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My next project - The Pantry


ProDave

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Slowly ticking off the bits to "finish" the house and the pantry has come to the top of the list.

 

This is basically a small rectangle in the corner of the kitchen partitioned off to make a walk in cupboard with shelving.  The corner of the rectangle will be cut off at 45 degrees and into that cut off corner will be a bi fold Oak door.

 

I am knocking up ideas how to do this bit.

 

Conventionally you would form the corner and then make the door opening in a short straight bit of wall.  But that would widen the width of that 45 degree wall thus reducing the space inside the pantry.

 

So i have come up with this mockup.  to try and make the 45 degree cut off just the width of the door and it's liner.

 

pantry_1.thumb.jpg.42b6e199e41522f898b665ee41dd6a00.jpg

 

The bit of wood on the floor with the pencil on it represents the door.

 

The last stud in the corner will be at 45 degrees.  That will probably be made in practice with 4 * 2 with a corner planed or ripped off at 45 degrees.

 

The door liner is made from 12mm thick planed oak, as most of my other door liners have been.

 

And a bit of Oak corner bead in lieu of architrave.

 

All the proper joiners will now be shaking their heads.  Tell me why not, or how better to do it while taking up the minimum space?

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No comment on the joinery. But as to the larder, cool is best, so you don't want that warming up to room temperature, and a reasonably close fitting door is best. Bi-folds have gaps all round so won't do that, unless you also fit seals and closures.

 

That's a well used set square.  Reminds me that I meant to broadcast that Tescos had school geometry sets for about £1.50 recently.

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The set square must be 50 years old.  Well battered, you would not want to try using it to do a detailed drawing.

 

I think the pantry being "cool" is a forlorn hope in a well insulated house.  We did omit UFH in that corner of the room, but there is no stopping it getting to the room temperature.  It is more of a big cupboard to keep all the food stuff out of the way.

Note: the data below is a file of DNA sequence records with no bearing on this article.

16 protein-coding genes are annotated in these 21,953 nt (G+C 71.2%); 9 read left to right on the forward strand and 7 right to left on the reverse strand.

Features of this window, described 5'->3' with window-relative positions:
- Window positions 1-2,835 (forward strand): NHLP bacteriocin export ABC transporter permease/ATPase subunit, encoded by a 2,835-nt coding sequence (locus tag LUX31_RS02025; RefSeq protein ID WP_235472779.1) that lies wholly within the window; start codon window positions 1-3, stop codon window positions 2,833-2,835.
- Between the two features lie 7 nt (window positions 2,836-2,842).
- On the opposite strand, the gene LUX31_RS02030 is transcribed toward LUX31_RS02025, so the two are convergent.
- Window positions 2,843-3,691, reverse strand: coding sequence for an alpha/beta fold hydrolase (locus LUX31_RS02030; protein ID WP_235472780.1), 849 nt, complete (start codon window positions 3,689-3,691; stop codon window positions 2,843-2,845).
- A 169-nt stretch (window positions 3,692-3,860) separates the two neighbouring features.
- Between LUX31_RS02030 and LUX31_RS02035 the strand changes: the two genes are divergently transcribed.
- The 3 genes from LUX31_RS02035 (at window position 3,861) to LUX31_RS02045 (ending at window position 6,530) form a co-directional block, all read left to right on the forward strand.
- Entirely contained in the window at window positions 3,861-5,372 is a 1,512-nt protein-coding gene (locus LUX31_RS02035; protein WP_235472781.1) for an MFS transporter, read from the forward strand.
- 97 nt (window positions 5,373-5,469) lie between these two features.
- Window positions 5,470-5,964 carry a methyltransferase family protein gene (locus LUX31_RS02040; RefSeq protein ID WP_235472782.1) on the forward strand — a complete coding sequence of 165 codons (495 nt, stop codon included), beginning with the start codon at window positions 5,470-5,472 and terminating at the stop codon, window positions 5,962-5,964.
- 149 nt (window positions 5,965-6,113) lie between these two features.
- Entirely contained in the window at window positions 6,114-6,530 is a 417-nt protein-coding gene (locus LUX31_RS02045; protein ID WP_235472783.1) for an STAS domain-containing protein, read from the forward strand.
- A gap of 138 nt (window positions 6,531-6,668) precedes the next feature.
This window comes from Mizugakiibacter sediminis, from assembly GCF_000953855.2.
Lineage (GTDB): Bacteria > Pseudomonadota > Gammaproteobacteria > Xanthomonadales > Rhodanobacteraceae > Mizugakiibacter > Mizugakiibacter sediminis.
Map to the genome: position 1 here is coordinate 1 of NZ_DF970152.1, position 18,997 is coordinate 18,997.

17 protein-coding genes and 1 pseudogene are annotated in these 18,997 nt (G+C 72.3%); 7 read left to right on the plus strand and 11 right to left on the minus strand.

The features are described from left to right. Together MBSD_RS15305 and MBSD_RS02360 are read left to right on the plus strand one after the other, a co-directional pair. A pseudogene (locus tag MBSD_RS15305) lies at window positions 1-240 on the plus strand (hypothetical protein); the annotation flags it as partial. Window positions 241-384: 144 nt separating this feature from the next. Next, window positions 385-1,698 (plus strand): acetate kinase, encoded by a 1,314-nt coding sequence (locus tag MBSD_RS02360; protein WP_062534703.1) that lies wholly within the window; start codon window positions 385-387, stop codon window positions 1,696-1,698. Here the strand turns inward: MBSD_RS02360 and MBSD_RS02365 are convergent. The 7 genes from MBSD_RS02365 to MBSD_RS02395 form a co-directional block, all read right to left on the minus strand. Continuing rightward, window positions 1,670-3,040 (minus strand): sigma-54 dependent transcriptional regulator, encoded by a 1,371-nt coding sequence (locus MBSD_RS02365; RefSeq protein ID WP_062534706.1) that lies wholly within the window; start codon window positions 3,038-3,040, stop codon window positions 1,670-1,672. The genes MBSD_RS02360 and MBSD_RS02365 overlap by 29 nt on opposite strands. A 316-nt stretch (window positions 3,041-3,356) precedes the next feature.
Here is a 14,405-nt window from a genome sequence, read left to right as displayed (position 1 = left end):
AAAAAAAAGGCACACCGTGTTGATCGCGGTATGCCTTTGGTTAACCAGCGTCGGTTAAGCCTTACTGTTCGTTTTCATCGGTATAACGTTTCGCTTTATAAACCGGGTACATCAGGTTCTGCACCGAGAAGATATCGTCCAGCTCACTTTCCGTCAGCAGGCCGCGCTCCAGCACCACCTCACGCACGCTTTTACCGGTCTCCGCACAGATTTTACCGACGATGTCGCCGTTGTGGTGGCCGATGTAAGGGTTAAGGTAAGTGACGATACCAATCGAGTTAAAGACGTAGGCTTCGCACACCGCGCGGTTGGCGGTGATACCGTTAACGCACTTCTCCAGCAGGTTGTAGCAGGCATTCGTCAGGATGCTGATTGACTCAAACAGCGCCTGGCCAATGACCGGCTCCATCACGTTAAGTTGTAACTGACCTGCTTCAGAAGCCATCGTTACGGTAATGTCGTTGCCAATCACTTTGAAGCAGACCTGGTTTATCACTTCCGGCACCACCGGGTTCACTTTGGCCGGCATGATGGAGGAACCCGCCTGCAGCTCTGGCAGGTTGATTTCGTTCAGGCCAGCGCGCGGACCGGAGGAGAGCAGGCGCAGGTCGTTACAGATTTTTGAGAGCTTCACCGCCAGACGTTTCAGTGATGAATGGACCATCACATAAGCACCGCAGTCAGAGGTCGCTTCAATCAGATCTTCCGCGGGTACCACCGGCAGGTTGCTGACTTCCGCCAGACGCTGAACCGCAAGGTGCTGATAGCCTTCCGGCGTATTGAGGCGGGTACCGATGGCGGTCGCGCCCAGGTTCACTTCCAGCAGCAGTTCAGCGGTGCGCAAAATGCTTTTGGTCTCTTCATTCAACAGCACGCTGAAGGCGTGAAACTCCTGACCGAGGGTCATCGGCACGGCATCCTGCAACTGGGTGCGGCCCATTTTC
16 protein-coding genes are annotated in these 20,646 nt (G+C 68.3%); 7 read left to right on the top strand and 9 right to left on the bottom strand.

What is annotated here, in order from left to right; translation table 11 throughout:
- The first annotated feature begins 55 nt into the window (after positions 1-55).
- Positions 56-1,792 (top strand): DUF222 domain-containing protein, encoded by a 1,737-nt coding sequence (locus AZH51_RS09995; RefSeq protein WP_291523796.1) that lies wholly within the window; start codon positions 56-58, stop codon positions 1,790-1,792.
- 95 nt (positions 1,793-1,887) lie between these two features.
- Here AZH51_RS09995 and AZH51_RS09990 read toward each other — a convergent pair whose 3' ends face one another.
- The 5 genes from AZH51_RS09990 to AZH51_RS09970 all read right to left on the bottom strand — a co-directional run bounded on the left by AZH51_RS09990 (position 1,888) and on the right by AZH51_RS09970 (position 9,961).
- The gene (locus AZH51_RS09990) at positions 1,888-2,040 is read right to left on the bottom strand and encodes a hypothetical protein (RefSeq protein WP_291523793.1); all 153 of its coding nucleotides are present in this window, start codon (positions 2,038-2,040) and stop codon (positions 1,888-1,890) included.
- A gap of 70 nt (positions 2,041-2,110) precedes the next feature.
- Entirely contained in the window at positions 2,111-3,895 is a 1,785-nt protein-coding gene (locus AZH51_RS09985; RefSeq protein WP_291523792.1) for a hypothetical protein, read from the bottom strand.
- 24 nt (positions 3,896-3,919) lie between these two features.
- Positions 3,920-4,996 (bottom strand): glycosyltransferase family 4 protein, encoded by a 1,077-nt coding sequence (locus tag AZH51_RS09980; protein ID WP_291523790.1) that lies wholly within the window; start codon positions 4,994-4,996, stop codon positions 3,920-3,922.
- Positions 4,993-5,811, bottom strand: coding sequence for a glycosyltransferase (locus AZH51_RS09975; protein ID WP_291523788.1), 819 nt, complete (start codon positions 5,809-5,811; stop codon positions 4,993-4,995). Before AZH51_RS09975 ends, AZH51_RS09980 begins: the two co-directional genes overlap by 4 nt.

SWMBO wants stone shelves in there.  the jury is still out on that one..... 

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In our last house (1820 build) it had a cellar room, stone floor, 3" thick stone shelves, and even though that part of the house was very well insulated, that room was always the same, cool temperature. SWMBO wish of stone shelves, may be a wise one, they take lots of energy to heat up.

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I will call by the stone merchant in Inverness and see what they can offer, hoping to get a good deal to use up offcuts?  I think it has always been a desire for a "pantry with stone shelves" rather than a technical reason.

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  • 2 weeks later...

Slow progress.

 

The first of the 2 stud walls built with my unusual angled corner posts.

 

pantry_2.thumb.jpg.398c18ac700cfc9973de258d3f94cc6c.jpg

 

pantry_3.thumb.jpg.c6ee1a87446fa1f17f17a3cb534f0dfb.jpg

 

I can't make the door opening and therefore build the second wall until I know the size of the door.  It is stated as 762mm wide, but one review says it is only 750mm wide.  It does not actually matter which, but it is no good building a 762mm wide gap to then find the door is only 750mm wide.

 

So the door arrived today.  Well I now know the door is in fact about 752mm wide.

 

The bad news is door No 1 arrived damaged.  I have reported the damage to the supplier and door No 2 is now on it's way.  More waiting around.  Good job I am not in a hurry.

 

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  • 1 month later...

This is progressing reassuringly slowly.  Mainly due to taking a long time to make up our minds just how to proceed.

 

But today was a milestone, we collected the stone shelves and lifted them straight into place.

 

StoneShelves.thumb.jpeg.31eef5b1e2e6fbfe03b06ebdb90c41aa.jpeg

 

Unfortunately the bottom one was supplied wrong, it should be a little deeper.  They are re making that one.